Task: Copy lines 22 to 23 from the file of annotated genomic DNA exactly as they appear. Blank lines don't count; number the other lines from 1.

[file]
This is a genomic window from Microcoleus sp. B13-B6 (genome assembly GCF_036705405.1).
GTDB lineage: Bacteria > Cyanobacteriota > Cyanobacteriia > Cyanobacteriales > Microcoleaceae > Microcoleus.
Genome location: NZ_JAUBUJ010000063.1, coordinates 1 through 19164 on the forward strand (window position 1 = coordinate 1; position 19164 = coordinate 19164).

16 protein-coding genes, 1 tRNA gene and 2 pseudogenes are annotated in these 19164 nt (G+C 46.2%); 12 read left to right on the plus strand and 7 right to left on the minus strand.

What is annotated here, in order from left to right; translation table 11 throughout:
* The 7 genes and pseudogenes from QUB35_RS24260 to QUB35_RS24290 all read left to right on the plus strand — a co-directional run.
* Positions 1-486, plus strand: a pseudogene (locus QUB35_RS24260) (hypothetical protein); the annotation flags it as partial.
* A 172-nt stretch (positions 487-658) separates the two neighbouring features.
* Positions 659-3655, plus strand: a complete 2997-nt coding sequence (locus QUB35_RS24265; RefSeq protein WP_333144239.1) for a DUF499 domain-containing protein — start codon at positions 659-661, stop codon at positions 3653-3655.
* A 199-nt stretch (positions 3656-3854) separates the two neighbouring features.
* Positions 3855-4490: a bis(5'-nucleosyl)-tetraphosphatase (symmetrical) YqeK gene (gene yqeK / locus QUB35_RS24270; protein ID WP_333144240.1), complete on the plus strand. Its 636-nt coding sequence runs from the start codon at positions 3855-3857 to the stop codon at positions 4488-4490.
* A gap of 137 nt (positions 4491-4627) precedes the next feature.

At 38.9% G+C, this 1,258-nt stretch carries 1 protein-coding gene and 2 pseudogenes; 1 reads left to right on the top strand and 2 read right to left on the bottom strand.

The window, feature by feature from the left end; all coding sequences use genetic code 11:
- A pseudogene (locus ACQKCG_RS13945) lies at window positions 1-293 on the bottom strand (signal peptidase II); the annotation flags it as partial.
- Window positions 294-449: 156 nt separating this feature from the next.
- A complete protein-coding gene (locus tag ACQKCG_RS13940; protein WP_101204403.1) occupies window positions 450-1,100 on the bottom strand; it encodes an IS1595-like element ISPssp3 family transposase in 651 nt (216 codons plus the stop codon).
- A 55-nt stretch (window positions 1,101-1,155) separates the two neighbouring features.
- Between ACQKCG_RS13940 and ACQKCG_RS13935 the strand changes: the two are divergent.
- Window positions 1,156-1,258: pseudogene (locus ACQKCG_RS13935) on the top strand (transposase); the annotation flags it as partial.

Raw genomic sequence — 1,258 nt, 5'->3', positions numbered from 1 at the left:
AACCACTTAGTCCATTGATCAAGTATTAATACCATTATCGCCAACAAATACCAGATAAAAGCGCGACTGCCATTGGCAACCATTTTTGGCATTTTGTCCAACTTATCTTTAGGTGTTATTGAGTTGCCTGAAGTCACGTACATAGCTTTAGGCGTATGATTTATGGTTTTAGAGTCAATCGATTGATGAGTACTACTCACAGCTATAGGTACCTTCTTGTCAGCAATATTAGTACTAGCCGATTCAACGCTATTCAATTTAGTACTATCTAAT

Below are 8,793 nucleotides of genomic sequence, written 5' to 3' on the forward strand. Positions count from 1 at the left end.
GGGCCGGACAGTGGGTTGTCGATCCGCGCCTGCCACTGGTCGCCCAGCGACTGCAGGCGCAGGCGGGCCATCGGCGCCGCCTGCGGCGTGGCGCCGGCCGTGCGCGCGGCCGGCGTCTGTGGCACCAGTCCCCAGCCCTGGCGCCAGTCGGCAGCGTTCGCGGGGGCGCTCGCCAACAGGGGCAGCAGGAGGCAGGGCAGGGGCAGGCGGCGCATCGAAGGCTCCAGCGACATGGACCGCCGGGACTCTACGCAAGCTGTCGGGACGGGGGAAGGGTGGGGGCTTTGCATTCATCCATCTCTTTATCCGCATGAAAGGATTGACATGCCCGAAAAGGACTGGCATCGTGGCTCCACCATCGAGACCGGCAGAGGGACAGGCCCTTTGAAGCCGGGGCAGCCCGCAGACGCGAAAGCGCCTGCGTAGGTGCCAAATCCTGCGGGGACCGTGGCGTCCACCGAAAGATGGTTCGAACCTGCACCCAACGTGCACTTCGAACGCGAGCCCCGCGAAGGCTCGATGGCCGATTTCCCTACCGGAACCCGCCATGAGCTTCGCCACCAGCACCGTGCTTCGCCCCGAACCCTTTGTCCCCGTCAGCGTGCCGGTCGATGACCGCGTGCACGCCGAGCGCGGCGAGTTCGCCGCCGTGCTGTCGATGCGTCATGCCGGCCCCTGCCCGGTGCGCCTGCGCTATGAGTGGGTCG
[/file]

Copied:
AACCACTTAGTCCATTGATCAAGTATTAATACCATTATCGCCAACAAATACCAGATAAAAGCGCGACTGCCATTGGCAACCATTTTTGGCATTTTGTCCAACTTATCTTTAGGTGTTATTGAGTTGCCTGAAGTCACGTACATAGCTTTAGGCGTATGATTTATGGTTTTAGAGTCAATCGATTGATGAGTACTACTCACAGCTATAGGTACCTTCTTGTCAGCAATATTAGTACTAGCCGATTCAACGCTATTCAATTTAGTACTATCTAAT

Below are 8,793 nucleotides of genomic sequence, written 5' to 3' on the forward strand. Positions count from 1 at the left end.